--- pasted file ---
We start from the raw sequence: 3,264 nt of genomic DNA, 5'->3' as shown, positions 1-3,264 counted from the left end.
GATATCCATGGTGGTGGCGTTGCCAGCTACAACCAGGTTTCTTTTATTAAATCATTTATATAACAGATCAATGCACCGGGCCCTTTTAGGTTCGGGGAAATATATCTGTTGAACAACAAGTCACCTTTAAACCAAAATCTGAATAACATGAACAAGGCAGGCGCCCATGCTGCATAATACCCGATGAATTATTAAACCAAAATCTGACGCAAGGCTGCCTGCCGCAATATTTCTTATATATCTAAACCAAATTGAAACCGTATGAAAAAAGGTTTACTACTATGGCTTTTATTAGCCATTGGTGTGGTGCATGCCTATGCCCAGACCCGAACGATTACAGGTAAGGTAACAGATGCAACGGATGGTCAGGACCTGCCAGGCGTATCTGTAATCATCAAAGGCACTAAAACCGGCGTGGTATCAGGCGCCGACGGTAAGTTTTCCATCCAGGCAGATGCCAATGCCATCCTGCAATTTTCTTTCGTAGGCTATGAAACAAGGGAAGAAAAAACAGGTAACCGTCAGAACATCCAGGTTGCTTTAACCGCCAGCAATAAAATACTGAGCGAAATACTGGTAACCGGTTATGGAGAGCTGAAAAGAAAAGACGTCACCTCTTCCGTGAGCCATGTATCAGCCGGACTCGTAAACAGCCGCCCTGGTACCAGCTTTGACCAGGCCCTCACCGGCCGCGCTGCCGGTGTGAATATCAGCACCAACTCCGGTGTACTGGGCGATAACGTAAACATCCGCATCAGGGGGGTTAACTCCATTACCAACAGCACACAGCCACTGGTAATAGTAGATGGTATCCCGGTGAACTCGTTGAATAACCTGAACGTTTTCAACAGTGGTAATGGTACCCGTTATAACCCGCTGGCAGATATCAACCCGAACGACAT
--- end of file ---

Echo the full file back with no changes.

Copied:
We start from the raw sequence: 3,264 nt of genomic DNA, 5'->3' as shown, positions 1-3,264 counted from the left end.
GATATCCATGGTGGTGGCGTTGCCAGCTACAACCAGGTTTCTTTTATTAAATCATTTATATAACAGATCAATGCACCGGGCCCTTTTAGGTTCGGGGAAATATATCTGTTGAACAACAAGTCACCTTTAAACCAAAATCTGAATAACATGAACAAGGCAGGCGCCCATGCTGCATAATACCCGATGAATTATTAAACCAAAATCTGACGCAAGGCTGCCTGCCGCAATATTTCTTATATATCTAAACCAAATTGAAACCGTATGAAAAAAGGTTTACTACTATGGCTTTTATTAGCCATTGGTGTGGTGCATGCCTATGCCCAGACCCGAACGATTACAGGTAAGGTAACAGATGCAACGGATGGTCAGGACCTGCCAGGCGTATCTGTAATCATCAAAGGCACTAAAACCGGCGTGGTATCAGGCGCCGACGGTAAGTTTTCCATCCAGGCAGATGCCAATGCCATCCTGCAATTTTCTTTCGTAGGCTATGAAACAAGGGAAGAAAAAACAGGTAACCGTCAGAACATCCAGGTTGCTTTAACCGCCAGCAATAAAATACTGAGCGAAATACTGGTAACCGGTTATGGAGAGCTGAAAAGAAAAGACGTCACCTCTTCCGTGAGCCATGTATCAGCCGGACTCGTAAACAGCCGCCCTGGTACCAGCTTTGACCAGGCCCTCACCGGCCGCGCTGCCGGTGTGAATATCAGCACCAACTCCGGTGTACTGGGCGATAACGTAAACATCCGCATCAGGGGGGTTAACTCCATTACCAACAGCACACAGCCACTGGTAATAGTAGATGGTATCCCGGTGAACTCGTTGAATAACCTGAACGTTTTCAACAGTGGTAATGGTACCCGTTATAACCCGCTGGCAGATATCAACCCGAACGACAT